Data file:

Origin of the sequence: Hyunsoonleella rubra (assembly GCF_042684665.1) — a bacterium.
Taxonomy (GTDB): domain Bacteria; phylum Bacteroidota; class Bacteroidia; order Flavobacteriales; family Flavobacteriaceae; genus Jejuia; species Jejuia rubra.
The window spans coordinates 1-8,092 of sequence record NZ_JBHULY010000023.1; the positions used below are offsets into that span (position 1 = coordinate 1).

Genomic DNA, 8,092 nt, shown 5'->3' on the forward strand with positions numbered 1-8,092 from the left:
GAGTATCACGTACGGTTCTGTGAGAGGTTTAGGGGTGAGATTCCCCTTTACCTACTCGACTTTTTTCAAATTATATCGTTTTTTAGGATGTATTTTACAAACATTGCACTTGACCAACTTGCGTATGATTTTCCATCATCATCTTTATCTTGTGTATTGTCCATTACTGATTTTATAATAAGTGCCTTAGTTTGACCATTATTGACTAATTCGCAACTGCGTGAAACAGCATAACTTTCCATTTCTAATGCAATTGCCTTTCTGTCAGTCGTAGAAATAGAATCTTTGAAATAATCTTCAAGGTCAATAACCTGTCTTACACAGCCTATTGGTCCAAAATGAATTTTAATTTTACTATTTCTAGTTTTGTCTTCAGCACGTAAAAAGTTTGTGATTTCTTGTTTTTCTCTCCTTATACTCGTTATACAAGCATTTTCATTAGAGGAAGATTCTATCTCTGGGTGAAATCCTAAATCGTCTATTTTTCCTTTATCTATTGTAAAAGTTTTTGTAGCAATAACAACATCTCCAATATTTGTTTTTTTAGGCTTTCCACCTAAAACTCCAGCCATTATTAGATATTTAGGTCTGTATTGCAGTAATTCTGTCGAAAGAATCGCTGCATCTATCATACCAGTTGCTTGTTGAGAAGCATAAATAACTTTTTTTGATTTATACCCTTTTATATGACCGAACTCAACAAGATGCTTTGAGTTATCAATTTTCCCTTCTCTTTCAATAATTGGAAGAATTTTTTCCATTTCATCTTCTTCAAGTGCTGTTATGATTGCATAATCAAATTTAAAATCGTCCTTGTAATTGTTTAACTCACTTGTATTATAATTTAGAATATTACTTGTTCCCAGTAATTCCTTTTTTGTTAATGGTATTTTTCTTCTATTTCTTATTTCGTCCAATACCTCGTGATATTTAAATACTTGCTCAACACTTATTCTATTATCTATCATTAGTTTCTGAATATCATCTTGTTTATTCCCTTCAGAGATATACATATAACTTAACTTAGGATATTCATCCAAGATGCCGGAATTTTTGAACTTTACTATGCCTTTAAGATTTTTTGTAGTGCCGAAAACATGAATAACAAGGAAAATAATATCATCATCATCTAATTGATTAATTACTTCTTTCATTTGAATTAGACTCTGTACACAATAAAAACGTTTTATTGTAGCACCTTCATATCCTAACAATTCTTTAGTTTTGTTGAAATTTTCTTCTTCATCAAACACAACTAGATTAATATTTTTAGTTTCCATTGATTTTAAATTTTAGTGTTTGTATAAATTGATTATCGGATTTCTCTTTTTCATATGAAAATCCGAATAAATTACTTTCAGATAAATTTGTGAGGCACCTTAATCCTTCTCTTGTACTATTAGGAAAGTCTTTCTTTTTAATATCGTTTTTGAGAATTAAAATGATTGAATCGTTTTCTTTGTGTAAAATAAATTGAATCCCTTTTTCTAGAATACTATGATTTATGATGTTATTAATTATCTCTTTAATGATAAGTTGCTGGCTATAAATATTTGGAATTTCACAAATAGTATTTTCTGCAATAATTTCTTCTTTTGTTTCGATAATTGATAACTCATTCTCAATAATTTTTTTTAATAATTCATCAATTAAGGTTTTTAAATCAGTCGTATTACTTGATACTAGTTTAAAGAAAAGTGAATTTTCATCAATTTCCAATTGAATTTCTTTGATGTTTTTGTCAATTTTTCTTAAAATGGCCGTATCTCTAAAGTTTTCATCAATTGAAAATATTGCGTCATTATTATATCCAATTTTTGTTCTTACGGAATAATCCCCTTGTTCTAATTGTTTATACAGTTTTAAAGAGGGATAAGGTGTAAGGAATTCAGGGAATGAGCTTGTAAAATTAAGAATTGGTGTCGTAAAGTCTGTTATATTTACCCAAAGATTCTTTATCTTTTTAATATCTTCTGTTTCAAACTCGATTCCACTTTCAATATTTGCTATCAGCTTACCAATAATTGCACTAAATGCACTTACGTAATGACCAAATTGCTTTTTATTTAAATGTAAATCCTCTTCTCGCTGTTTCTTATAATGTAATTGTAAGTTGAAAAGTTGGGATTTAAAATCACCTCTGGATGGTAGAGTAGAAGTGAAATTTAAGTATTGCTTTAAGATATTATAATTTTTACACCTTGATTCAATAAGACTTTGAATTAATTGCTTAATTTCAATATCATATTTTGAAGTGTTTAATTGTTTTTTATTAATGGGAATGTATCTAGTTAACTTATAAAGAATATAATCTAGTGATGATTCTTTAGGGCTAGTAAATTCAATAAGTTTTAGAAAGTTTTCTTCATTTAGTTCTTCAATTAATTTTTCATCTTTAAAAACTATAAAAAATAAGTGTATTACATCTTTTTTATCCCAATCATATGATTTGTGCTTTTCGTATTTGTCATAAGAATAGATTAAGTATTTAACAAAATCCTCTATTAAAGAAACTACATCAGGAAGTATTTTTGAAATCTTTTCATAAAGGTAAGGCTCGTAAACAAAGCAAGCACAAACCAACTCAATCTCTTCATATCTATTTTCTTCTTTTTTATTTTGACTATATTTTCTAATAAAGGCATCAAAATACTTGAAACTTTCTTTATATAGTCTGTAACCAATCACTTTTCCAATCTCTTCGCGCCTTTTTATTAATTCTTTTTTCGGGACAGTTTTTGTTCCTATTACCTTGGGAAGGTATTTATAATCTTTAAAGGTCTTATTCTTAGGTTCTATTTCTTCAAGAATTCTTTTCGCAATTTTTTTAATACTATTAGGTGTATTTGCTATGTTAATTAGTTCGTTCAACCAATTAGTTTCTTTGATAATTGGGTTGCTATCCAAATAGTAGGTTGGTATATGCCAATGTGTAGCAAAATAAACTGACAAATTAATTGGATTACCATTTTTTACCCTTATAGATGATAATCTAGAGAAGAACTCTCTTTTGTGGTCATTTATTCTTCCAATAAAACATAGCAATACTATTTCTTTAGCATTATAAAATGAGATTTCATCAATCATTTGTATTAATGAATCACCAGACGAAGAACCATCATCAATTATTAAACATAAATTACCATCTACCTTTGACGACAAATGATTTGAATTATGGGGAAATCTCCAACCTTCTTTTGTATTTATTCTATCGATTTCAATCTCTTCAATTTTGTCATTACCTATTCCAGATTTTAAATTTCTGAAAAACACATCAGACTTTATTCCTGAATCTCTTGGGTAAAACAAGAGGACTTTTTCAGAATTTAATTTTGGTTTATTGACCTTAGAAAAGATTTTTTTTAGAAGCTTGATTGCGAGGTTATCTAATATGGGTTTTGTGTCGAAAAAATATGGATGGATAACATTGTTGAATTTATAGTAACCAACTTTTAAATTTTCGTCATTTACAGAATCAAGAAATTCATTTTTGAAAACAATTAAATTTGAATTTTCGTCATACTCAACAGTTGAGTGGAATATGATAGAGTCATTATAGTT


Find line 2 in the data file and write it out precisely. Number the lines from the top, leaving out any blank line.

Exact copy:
Taxonomy (GTDB): domain Bacteria; phylum Bacteroidota; class Bacteroidia; order Flavobacteriales; family Flavobacteriaceae; genus Jejuia; species Jejuia rubra.